As a 9-year-old, Patrick Dati's life changed forever when serial killer John Wayne Gacy raped him in the men's bathroom of the now defunct Goldblatt's department store on a winter morning in January 1972.
It took Dati, who is openly gay, 35 years to reveal this information; he details that event as well as other events that have shaped his life in his debut book, I Am Me: Survivor of Child Abuse and Bullying Speaks Out.
The genesis of the book began about six years ago when Dati's psychiatrist suggested that he write his thoughts down in a diary so he could release therapeutically what he'd gone through. Dati started writing the diary; then about three-and-a-half years ago his best friend and mentor Bob, who is a writer, asked to read and review his diary. About three weeks later Dati got together with Bob, who insisted that Dati's story would be a New York Times bestseller that would help save lives if he turned his diaries into a book.
"In March of last year Bob retired from his job and he offered to take on the manuscript again," said Dati. "He knows me better than anyone else in my life. We found a technical writer who could take the manuscript and translate it into a book format. From there we found a publisher and the book has been out for about three weeks. I've had a number of people reach out to me and thank me for the book already."
The book begins with a prologue where Dati shares how Bob, who is also gay, helped him break free from the constraints that Dati's family and society put on him. Dati also recounts the years of anti-gay abuse and bullying that he faced at the hands of his older brother, Marco, beginning at the age of 5 as well as what happened to him on that fateful day when Gacy raped him.
Dati chose the title of his book because "I am finally myself after all of these years." He prefers to think of himself as a survivor, not a victim.
"I really appreciate the opportunity I've been given to be a voice for the LGBT community by sharing my story," said Dati.
The most important lessons Dati wants readers to glean from reading his memoir is not to hide who you really are as a gay person because by being closeted he made his life miserable. "I wanted to please the people who I thought loved me," said Dati.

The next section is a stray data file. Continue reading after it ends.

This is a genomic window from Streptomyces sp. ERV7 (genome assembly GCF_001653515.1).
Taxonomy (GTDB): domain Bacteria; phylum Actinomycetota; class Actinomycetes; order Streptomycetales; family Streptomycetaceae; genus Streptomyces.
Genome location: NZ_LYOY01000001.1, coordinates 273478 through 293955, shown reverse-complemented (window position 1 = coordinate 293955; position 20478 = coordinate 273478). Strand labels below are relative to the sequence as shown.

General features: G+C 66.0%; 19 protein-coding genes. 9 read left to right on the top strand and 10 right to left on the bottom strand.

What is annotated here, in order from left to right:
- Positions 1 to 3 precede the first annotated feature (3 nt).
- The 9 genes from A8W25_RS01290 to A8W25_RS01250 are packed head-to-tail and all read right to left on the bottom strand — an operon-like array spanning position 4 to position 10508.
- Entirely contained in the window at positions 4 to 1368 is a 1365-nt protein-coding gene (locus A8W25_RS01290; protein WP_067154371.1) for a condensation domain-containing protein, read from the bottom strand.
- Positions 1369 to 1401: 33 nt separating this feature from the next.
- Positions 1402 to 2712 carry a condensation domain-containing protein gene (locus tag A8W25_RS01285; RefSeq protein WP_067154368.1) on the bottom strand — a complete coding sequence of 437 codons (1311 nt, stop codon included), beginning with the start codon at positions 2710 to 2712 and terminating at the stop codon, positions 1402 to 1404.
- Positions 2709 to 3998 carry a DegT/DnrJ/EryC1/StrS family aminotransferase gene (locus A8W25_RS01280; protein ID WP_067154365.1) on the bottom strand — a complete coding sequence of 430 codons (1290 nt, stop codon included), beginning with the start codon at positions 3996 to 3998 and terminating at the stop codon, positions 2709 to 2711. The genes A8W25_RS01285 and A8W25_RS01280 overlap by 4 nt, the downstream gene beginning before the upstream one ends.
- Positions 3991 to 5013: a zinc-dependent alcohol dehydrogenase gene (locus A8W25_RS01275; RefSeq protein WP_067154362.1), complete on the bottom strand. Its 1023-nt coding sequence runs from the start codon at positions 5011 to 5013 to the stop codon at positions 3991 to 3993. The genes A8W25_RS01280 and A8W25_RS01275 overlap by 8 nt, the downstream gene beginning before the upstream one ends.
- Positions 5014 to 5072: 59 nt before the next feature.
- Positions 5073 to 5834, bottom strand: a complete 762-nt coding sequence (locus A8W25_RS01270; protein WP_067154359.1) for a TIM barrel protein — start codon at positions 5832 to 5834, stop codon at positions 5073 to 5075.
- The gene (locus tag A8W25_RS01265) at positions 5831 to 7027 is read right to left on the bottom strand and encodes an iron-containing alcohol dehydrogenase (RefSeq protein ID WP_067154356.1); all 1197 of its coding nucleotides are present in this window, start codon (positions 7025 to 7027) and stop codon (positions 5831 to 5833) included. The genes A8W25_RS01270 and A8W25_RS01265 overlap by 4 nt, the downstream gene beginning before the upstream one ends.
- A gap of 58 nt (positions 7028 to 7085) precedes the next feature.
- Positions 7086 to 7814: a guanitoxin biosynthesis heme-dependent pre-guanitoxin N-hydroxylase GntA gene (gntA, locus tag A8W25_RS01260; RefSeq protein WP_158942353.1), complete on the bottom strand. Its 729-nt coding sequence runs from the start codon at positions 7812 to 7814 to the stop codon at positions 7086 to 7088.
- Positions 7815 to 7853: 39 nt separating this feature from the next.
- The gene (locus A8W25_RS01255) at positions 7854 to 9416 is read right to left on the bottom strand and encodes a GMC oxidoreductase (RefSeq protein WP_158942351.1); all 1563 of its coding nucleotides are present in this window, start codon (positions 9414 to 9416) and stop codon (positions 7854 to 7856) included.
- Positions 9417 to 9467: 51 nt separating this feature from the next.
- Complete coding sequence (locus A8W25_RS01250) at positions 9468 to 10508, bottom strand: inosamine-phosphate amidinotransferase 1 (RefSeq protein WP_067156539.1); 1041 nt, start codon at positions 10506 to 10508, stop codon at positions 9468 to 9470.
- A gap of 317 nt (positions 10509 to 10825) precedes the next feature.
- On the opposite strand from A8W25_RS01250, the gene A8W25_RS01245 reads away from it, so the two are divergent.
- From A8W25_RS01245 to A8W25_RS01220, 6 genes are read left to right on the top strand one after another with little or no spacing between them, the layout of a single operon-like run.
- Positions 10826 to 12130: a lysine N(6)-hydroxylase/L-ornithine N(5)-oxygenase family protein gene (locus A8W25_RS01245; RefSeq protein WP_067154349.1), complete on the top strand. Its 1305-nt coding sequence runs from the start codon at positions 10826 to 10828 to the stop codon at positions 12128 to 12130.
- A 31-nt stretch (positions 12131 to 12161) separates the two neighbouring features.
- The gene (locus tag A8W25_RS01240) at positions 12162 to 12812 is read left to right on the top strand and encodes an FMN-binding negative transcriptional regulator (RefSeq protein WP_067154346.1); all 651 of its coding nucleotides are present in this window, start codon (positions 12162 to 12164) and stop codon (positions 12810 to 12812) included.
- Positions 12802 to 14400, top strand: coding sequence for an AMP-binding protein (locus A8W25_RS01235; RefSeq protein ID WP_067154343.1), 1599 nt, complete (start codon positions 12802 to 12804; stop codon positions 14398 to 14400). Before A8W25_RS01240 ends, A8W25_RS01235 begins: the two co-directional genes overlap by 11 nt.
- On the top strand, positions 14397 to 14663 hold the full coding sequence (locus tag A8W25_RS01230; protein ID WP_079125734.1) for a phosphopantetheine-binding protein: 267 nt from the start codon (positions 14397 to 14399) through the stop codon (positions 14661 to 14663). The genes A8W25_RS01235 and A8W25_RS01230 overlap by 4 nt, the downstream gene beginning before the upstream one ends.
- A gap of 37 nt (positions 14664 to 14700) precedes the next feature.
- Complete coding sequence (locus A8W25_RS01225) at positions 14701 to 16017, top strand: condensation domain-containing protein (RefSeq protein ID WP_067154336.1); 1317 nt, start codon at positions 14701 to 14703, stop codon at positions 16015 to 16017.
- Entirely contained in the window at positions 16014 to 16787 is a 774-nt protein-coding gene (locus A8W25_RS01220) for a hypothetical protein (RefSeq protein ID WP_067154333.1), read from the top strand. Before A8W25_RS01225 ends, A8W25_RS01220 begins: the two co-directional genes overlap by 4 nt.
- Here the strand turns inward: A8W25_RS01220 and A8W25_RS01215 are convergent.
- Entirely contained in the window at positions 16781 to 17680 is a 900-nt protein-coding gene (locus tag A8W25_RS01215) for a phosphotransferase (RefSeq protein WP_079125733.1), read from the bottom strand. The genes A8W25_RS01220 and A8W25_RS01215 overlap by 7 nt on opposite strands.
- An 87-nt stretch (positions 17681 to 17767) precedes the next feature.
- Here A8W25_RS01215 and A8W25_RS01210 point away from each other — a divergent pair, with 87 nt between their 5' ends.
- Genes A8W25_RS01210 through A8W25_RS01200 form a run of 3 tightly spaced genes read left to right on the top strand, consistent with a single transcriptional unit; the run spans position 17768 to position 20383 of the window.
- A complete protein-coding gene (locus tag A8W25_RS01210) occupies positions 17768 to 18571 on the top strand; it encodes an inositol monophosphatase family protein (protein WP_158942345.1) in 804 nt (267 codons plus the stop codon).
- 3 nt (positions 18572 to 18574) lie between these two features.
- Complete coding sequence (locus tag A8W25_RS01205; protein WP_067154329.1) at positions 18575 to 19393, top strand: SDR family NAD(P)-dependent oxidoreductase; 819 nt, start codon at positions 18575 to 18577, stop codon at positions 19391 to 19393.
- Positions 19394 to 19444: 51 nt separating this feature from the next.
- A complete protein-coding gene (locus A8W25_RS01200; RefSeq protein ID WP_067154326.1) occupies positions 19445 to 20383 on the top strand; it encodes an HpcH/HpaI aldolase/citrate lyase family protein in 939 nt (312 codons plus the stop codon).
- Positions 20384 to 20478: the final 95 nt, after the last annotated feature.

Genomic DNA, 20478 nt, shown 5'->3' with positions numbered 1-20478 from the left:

With the book Dati also wants to be the voice of all of the Gacy victims who lived and feel like they can't come forward about what Gacy did to them. He has heard from two of Gacy's victims who found Dati's website and reached out to him via Facebook to thank him for what he is doing, however, they haven't come forward.
"Eighty-five percent of men and boys don't come forward about being abused. I want to show them don't be ashamed, don't be fearful of what people think and come forward. You can survive this," said Dati.
Through his website www.youandmecanstopbullies.com, Dati noted that he has heard from many people who have been bullied, abused and/or molested/raped.
An advocate for several organizations, Dati does a radio show once a month for the National Association of Adult Survivors of Child Abuse and is a member of the speakers bureau of Rape, Abuse, Incest National Network [RAINN]." Where I lead with my advocacy is to tell people that it gets better and you need to have hope," said Dati.
"My technical writer does social work with individuals such as myself and what we are looking to do is an educational book for parents, teachers and the general public about the warning signs to look for when a child has been abused or bullied," said Dati of his future writing plans. "For example, after Gacy raped me in the third grade my grades dropped and that caused me to have to repeat third grade. I developed obsessive compulsive disorder [which wasn't diagnosed until I was an adult] as a result of the rape."
Along with his desire to continue writing, Dati has plans to become a public speaker.
Today Dati shares his life with his partner, Greg, and his 17-year-old daughter from a previous marriage to a woman. "My life is amazing. It will be two years in August 2014 since I met Greg. We met on a Sunday when I took a bike ride along the lakeshore to clear my mind since I was writing my book at the time; I thought I had finished my last chapter, which is different now," said Dati.
Dati will be holding book signings at Sidetrack, 3349 N. Halsted St., on Feb. 21 at 6-9 p.m., and the Center on Halsted, 3656 N. Halsted St., on March 22 at 12-3 p.m.
I Am Me is available in both book and Kindle formats at amazon.com and at Unabridged Bookstore, 3251 N. Broadway. Visit www.youandmecanstopbullies.com for more information about the book and Dati.